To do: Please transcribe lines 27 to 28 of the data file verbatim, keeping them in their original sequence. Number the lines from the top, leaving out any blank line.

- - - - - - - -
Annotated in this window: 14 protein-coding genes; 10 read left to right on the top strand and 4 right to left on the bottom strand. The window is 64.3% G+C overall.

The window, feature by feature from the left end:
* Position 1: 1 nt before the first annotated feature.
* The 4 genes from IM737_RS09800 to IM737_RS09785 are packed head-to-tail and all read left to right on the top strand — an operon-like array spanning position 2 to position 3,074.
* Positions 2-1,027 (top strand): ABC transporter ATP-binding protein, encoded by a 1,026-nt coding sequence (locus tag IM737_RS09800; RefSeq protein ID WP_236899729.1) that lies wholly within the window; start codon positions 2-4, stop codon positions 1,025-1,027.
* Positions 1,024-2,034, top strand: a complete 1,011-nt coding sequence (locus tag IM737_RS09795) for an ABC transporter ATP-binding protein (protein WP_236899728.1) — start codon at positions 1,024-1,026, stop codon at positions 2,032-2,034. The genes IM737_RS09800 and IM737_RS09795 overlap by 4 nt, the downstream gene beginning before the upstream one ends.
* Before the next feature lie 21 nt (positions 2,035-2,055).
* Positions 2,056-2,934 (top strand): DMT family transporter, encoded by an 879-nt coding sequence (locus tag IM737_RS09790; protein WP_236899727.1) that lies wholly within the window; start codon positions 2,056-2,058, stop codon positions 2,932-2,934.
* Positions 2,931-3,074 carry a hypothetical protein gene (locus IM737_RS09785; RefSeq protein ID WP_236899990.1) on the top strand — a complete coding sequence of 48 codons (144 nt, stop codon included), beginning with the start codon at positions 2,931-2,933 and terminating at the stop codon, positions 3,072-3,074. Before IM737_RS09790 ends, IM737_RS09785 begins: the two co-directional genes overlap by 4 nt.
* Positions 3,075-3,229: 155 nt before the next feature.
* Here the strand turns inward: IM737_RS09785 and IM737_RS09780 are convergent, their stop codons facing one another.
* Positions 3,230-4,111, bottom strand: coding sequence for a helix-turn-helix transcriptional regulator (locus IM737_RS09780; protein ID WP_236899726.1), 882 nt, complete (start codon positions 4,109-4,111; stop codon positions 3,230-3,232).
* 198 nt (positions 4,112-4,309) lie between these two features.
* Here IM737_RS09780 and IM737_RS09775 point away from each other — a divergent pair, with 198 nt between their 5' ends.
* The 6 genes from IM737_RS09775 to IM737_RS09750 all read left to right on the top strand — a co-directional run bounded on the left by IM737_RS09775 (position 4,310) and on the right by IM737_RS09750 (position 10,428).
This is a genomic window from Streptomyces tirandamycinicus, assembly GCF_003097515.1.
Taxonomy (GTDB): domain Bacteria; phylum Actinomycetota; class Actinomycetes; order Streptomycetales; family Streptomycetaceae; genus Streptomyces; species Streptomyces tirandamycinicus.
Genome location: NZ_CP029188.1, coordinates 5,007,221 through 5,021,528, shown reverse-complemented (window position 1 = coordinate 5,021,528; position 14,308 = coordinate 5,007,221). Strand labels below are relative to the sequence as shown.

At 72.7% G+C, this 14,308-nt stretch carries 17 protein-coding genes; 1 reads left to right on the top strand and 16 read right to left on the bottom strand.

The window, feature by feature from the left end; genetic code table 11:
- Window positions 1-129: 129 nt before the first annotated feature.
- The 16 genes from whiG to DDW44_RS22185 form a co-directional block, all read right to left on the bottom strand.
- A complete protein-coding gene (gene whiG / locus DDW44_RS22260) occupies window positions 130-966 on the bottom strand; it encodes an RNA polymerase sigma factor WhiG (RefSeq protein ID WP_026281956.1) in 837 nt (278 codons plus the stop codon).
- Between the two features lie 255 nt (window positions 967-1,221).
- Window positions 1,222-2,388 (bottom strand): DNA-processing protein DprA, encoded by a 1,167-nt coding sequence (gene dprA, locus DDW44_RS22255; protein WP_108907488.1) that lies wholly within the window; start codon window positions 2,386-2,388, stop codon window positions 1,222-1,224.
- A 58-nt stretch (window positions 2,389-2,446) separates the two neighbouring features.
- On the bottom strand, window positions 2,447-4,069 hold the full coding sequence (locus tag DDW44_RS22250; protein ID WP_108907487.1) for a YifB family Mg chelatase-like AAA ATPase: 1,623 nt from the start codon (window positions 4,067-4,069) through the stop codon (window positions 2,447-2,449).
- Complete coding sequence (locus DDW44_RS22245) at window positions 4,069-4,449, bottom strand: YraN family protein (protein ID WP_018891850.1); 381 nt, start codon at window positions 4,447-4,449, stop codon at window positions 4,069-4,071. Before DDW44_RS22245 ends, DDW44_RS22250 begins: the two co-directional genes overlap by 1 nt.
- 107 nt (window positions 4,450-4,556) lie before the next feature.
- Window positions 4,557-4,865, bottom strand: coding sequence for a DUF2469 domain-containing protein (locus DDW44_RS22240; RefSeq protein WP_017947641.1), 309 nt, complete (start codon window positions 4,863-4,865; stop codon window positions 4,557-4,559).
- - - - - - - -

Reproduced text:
- On the bottom strand, window positions 2,447-4,069 hold the full coding sequence (locus tag DDW44_RS22250; protein ID WP_108907487.1) for a YifB family Mg chelatase-like AAA ATPase: 1,623 nt from the start codon (window positions 4,067-4,069) through the stop codon (window positions 2,447-2,449).
- Complete coding sequence (locus DDW44_RS22245) at window positions 4,069-4,449, bottom strand: YraN family protein (protein ID WP_018891850.1); 381 nt, start codon at window positions 4,447-4,449, stop codon at window positions 4,069-4,071. Before DDW44_RS22245 ends, DDW44_RS22250 begins: the two co-directional genes overlap by 1 nt.